Charges have now been filed against an Antigo man named in a criminal complaint to be the supplier of marijuana to a former Antigo teacher and coach.
John Hunter, 34, faces 26 charges of manufacturing cocaine and 24 charges of manufacturing THC. Bond has been set at $5,000 cash. In a Langlade Co. courtroom Tuesday, Judge Fred Kawalski said the defendant has cooperated with law enforcement but because of the seriousness of the charges, a cash amount was necessary.
A warrant was issued on August 31. Hunter is now in custody. Online court records list the offense dates as occurring in 2009 to 2011.
"I don't want to categorize his role or involvement in all of this," said Langlade Co. Sheriff Bill Greening. "But obviously the number of charges issued in the number of complaints, we believe he had a substantial involvement in this investigation."
In August 2011, detectives began a statewide investigation in to drugs coming into Langlade County. According to the criminal complaint, detectives learned Hunter was selling drugs in Wausau, Antigo and the Bass Lake area. It was also learned Hunter was a supplier to Scot Peterson. Peterson is a retired Antigo School District teacher and former High School football coach. Numerous people have admitted to buying marijuana from Peterson.
Mike Peterson, who is no relation to Scot, told detectives Hunter would split large quantities of marijuana at Scot's house. The criminal complaint states Mike Peterson saw Hunter deliver marijuana to a house in Wausau and said Scot Peterson pick up marijuana at Hunter's house in Milwaukee on occasion.
Scot Peterson told detectives he had purchased about 15 lbs. of marijuana from Hunter over the last five years. Scot Peterson said Hunter would drop off marijuana on a Friday and return on a Sunday to collect the money. Scot Peterson said he had been selling to his friends for the last several years. In June, he reached a plea deal with prosecutors and was sentenced to six month in jail and four years probation.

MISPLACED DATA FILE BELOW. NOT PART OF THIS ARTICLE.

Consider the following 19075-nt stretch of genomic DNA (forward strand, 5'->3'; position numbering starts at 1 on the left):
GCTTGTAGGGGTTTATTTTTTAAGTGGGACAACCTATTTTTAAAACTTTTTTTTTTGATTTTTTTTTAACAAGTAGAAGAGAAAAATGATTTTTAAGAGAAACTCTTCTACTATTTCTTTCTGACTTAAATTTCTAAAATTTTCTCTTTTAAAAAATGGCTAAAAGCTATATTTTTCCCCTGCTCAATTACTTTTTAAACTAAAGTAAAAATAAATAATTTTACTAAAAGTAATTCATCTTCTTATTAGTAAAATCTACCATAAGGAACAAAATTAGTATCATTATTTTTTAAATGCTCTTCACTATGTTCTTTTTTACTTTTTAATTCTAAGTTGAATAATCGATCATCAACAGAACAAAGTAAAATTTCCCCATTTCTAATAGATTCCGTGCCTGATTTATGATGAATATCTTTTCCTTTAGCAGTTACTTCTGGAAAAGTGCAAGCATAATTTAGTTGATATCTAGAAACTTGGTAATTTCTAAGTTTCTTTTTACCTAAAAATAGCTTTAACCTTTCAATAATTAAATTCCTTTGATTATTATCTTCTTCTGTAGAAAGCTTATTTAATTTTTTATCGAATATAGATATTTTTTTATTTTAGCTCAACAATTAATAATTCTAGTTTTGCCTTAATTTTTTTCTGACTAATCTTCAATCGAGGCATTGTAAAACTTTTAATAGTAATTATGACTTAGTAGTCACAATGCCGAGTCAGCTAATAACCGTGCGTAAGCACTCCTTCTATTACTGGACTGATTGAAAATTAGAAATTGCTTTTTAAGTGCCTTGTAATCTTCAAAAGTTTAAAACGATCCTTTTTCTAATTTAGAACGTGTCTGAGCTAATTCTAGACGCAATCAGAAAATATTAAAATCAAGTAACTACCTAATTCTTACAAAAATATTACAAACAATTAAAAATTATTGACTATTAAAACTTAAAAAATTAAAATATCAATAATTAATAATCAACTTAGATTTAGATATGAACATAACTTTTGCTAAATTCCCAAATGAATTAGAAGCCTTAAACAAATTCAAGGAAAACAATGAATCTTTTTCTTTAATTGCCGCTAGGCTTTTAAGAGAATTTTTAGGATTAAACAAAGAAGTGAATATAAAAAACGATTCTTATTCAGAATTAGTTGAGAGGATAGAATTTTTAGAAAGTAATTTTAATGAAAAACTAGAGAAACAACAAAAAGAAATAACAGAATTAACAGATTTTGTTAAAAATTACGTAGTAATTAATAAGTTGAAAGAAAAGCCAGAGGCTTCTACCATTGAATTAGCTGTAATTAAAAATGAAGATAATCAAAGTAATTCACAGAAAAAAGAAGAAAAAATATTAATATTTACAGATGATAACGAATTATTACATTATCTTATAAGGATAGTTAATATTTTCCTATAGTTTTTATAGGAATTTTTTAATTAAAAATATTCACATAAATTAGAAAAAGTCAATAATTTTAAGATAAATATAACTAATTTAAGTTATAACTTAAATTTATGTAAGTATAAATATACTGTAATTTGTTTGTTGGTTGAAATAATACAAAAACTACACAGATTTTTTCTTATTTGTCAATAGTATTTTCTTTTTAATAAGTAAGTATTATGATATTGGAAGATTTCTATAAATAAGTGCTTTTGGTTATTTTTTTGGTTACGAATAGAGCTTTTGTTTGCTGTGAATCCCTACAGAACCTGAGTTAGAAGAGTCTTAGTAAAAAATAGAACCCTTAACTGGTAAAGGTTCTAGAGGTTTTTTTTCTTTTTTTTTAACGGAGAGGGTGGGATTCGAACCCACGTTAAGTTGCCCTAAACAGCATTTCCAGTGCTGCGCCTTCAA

Scot Peterson has admitted to selling to Antigo and Merrill District employees including:
Joe Adams- A former Antigo High School special education teacher. He resigned from the Antigo School District on March 7. Online court records show he's scheduled to reach a plea deal September 18 on a charge of possession of THC.
Tony Crabb- A former substitute teacher with the Merrill School District. He has been relieved from teaching future classes with the school. He's scheduled for a plea deal on September 5. He's charged with one count possession of THC.
Mark Incha- A former Antigo High School special education teacher. He resigned from the Antigo School District on March 7. Online court records show he's scheduled to reach a plea deal September 26 on a charge of possession of THC.
John Lund- A former Antigo elementary school principal and high school football coach. He submitted his resignation during a special school board meeting on February 2. He's charged with seven drug charges including three counts of manufacturing THC, possess with intent, and maintaining a drug trafficking place. A jury trial is scheduled to begin in January.
Pete Miller- A former athletic director and scorekeeper for the Merrill School District. He is no longer working for the district due to his alleged involvement. However, Miller is still a referee for the WIAA and may have contact with the school in that way. He has agreed to a deferred agreement and will return to court next July for a review hearing on a charge of possession of THC.
Jeff Neufeld- He's the Aquatic Center Director for the Antigo School District. He had been suspended but was reinstated on August 20. Neufeld has entered into a deferred judgment and will return to court in February for review hearing.
Jay Peterson- He's a former Merrill teacher and coach and Scot Peterson's brother. He was fired from the Merrill School District in June. He has reached a deferred judgment agreement on a charge of possession of THC. He'll return to court next July.
Sheriff Greening says he anticipates there will be other charges against other individuals as law enforcement complete the investigation.
"It's been somewhat frustrating on our part that it's taken as long as it has to complete this, and we're still not to the point yet where we've completed this investigation," Greening said. "So yeah, it will be a relief for both us and the community once this is all completed and everyone who is going to be charged is charged."
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